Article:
When I was 18 I had severe amenorrhea and dysmenorrhea (went without a period for many months at a time and then had one 7-10 day super heavy painful period). It wasn’t fun. It wasn’t healthy. My gynecologist prescribed low-estrogen oral contraceptive (or “the pill”) for me in order to regulate my periods. **FLASH FORWARD 10 YEARS** I decide to not renew my birth control and see how my body reacts after 10 years of steadily regulated menstrual cycles thanks to modern science. (I had been Crossfitting and eating a Paleo-ish diet for 3 years and in the best physical shape of my life. I hoped this meant I’d have regular-ish periods all on my own.) Who knows what the pill had been hiding all that time? After 2 months off it I hadn’t had a period, but I expected that might happen as my body adapted to the change of needing to try and self-regulate, and after coming from an irregular menstrual cycle; I didn’t really know what was “normal” for me. During the last couple months of 2012, I was still Crossfitting 5-6 days a week, eating pretty Paleo (I was living in Greece, so Greek yogurt was a daily thing) complete with a post-wod meal of apple or sweet potato and the like. I’d say 40% of my caloric intake came from (good) carbs.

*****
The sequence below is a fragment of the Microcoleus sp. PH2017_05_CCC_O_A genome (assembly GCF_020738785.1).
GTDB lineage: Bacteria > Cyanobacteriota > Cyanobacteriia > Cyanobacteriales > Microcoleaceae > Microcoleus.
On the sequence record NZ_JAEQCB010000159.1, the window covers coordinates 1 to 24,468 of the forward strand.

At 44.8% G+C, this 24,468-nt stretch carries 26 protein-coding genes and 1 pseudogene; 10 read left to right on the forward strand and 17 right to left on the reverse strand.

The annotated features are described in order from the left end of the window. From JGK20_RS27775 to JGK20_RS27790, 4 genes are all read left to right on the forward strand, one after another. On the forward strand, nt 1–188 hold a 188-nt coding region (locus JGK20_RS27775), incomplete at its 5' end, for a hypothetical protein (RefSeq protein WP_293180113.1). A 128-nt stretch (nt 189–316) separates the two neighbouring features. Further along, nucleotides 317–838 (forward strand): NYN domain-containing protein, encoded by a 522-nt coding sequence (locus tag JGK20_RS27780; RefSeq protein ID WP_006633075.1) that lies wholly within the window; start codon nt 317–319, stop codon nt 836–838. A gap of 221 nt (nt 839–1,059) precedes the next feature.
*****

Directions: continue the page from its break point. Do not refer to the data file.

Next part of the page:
In December 2011 I returned to the States, and switched my training goals to become a weightlifter. This meant I went from a 5-6x/week Crossfit lifestyle to an exercise regiment of primarily heavy resistance training 4-5x/week (snatch, clean & jerk, squats) and metabolic conditioning to only once/week. The switch to lifting affected the way I ate, as well. My diet, which was still based on Paleo/Primal principals, transformed: increase in protein, increase in fat, dramatic decrease in carbs. This wasn’t a conscientious decision, I was just trying to listen to my body. My body said “hold the sweet potato, please, and add more salmon to that salad.” I chose berries over bananas. I was training seriously for my first National competition, so I was also serious about eating strict Paleo — no cheats from grains or sugar (except the occasional dark chocolate) and no alcohol.